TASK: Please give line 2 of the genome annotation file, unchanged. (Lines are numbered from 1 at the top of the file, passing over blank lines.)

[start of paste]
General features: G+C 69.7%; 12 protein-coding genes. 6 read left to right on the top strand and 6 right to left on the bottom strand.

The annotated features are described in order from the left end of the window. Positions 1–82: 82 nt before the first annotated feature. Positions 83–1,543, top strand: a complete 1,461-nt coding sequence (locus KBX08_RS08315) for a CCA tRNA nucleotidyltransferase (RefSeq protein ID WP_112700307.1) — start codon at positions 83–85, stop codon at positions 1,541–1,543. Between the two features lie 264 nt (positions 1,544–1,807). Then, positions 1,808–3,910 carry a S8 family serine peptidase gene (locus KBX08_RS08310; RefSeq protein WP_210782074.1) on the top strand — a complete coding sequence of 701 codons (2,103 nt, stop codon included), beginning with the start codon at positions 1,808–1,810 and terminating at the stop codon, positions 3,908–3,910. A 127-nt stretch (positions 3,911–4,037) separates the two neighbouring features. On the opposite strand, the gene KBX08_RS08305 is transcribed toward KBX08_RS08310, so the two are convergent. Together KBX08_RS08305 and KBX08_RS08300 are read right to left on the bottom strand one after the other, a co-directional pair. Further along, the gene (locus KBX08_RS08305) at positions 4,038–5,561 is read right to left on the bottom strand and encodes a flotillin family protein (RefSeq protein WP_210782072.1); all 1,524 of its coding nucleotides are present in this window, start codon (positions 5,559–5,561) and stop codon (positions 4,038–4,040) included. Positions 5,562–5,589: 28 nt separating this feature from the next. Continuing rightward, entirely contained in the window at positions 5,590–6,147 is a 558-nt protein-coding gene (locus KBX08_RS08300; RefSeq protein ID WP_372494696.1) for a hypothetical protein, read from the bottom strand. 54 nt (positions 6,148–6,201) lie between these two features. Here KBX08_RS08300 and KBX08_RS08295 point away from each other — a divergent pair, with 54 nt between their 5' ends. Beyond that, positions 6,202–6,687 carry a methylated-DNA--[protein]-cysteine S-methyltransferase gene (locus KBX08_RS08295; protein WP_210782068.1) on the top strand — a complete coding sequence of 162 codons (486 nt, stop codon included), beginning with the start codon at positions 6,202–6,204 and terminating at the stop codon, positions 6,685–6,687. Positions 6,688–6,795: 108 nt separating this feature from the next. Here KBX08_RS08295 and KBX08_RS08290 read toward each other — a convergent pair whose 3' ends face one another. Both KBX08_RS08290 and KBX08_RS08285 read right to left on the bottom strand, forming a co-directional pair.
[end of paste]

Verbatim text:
The annotated features are described in order from the left end of the window. Positions 1–82: 82 nt before the first annotated feature. Positions 83–1,543, top strand: a complete 1,461-nt coding sequence (locus KBX08_RS08315) for a CCA tRNA nucleotidyltransferase (RefSeq protein ID WP_112700307.1) — start codon at positions 83–85, stop codon at positions 1,541–1,543. Between the two features lie 264 nt (positions 1,544–1,807). Then, positions 1,808–3,910 carry a S8 family serine peptidase gene (locus KBX08_RS08310; RefSeq protein WP_210782074.1) on the top strand — a complete coding sequence of 701 codons (2,103 nt, stop codon included), beginning with the start codon at positions 1,808–1,810 and terminating at the stop codon, positions 3,908–3,910. A 127-nt stretch (positions 3,911–4,037) separates the two neighbouring features. On the opposite strand, the gene KBX08_RS08305 is transcribed toward KBX08_RS08310, so the two are convergent. Together KBX08_RS08305 and KBX08_RS08300 are read right to left on the bottom strand one after the other, a co-directional pair. Further along, the gene (locus KBX08_RS08305) at positions 4,038–5,561 is read right to left on the bottom strand and encodes a flotillin family protein (RefSeq protein WP_210782072.1); all 1,524 of its coding nucleotides are present in this window, start codon (positions 5,559–5,561) and stop codon (positions 4,038–4,040) included. Positions 5,562–5,589: 28 nt separating this feature from the next. Continuing rightward, entirely contained in the window at positions 5,590–6,147 is a 558-nt protein-coding gene (locus KBX08_RS08300; RefSeq protein ID WP_372494696.1) for a hypothetical protein, read from the bottom strand. 54 nt (positions 6,148–6,201) lie between these two features. Here KBX08_RS08300 and KBX08_RS08295 point away from each other — a divergent pair, with 54 nt between their 5' ends. Beyond that, positions 6,202–6,687 carry a methylated-DNA--[protein]-cysteine S-methyltransferase gene (locus KBX08_RS08295; protein WP_210782068.1) on the top strand — a complete coding sequence of 162 codons (486 nt, stop codon included), beginning with the start codon at positions 6,202–6,204 and terminating at the stop codon, positions 6,685–6,687. Positions 6,688–6,795: 108 nt separating this feature from the next. Here KBX08_RS08295 and KBX08_RS08290 read toward each other — a convergent pair whose 3' ends face one another. Both KBX08_RS08290 and KBX08_RS08285 read right to left on the bottom strand, forming a co-directional pair.